Exhibition Visit: “In America – A Lexicon of Fashion”

Last week, I was fortunate enough to see the new Costume Institute exhibition at the Met, In America: A Lexicon of Fashion during a members only preview and I have some THOUGHTS. As you probably already know, the Metropolitan Museum of Art has a yearly exhibition curated by the Costume Institute and Vogue magazine centeredContinue reading “Exhibition Visit: “In America – A Lexicon of Fashion””

Museum Workers Unite!

In the wake of a difficult year for museums around the world along with numerous stories of toxic work environments at major museums, museum workers are coming together to advocate for their rights as workers. Over the past year, three major US museums have seen a push for worker unionization; the Guggenheim, the Whitney, andContinue reading “Museum Workers Unite!”

Behind the Mosque: The Appropriation of Mosques into Gothic Cathedrals in Reconquista Spain by Claire Sandberg

The construction of religious spaces within a society has long served as an important part in establishing authority and creating a community. As the Muslims conquered Spain, they constructed mosques to mark their authority and rule over the country, creating a Muslim community center. As the Christians reclaimed Spain through the Reconquista throughout the 13thContinue reading “Behind the Mosque: The Appropriation of Mosques into Gothic Cathedrals in Reconquista Spain by Claire Sandberg”

Judith Leyster, A Great Woman Artist?: Leyster’s Self-Portrait (1630-33) and The Influence of Feminist Scholarship

Judith Leyster is the most discussed female painter from the Dutch Baroque period, her Self-Portrait considered one of Leyster’s most prominent works due to its technical skill and content. However, Leyster’s Self-Portrait was not always considered a self-portrait. Following Leyster’s death in 1660, the work was misattributed to Frans Hals for over three centuries untilContinue reading “Judith Leyster, A Great Woman Artist?: Leyster’s Self-Portrait (1630-33) and The Influence of Feminist Scholarship”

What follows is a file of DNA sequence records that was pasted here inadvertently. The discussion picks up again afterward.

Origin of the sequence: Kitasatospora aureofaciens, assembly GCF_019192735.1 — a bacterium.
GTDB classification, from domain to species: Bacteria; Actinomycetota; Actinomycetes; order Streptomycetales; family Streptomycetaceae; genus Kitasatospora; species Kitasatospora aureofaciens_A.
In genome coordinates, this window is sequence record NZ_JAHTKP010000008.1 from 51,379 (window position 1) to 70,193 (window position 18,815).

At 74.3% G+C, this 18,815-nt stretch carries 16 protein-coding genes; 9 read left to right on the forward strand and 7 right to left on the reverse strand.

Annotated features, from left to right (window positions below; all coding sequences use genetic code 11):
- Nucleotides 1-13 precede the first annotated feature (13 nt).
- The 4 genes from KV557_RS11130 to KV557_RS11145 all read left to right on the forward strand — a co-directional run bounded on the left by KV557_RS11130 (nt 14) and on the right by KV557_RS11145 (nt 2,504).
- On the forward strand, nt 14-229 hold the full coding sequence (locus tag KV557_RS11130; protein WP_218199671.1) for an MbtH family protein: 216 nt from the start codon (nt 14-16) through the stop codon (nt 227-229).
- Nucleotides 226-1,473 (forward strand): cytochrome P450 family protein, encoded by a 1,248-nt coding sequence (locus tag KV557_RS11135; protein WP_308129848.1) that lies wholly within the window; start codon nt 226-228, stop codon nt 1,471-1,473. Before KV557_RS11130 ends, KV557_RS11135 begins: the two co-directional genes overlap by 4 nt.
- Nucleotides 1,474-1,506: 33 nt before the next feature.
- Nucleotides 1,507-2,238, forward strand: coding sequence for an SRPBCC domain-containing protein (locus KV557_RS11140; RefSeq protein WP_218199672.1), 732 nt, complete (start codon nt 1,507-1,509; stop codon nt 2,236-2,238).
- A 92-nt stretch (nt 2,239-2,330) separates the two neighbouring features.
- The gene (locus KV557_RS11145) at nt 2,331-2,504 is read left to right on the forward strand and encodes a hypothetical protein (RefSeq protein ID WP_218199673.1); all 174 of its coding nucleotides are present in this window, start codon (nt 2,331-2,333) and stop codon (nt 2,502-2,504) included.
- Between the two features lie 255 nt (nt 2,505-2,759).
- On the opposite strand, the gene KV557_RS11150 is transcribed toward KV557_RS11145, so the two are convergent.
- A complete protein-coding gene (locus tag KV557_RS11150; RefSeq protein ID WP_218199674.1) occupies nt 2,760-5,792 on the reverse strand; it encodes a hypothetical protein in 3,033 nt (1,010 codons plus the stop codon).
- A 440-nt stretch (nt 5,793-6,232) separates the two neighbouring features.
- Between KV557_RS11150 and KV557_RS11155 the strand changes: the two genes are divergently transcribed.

Exhibition: The Medici: Portraits and Politics, 1512-1570

When I hear around an upcoming art exhibition, there are few words that get me as excited as “Medici” and “portraits” in the same sentence. The Medici family were the heart of the Italian Renaissance in Florence, serving as major patrons for the arts and supporting many of the most successful artists of the era.Continue reading “Exhibition: The Medici: Portraits and Politics, 1512-1570”

The Queen’s Game: Sofonisba Anguissola’s “The Chess Game”

Previous scholarship on the portraits of Sofonisba Anguissola focused primarily on the way the artist depicted herself and the influence of her education on her portraits. Throughout the scholarship on Sofonisba, little attention has been given to one of the most important subjects of her early career; her family. Anguissola depicted her family on severalContinue reading “The Queen’s Game: Sofonisba Anguissola’s “The Chess Game””

The Wrong Place at the Wrong Time: The Failure of the Royal Ontario Museum’s “Into the Heart of Africa”

Museums have secured a place in contemporary society as a space for the general public to educate and reflect, but in recent years museums have struggled with their role as an authority in a postmodern world. Exhibitions aiming to challenge this authority have grown in popularity, but the introduction of postmodern themes in the museumContinue reading “The Wrong Place at the Wrong Time: The Failure of the Royal Ontario Museum’s “Into the Heart of Africa””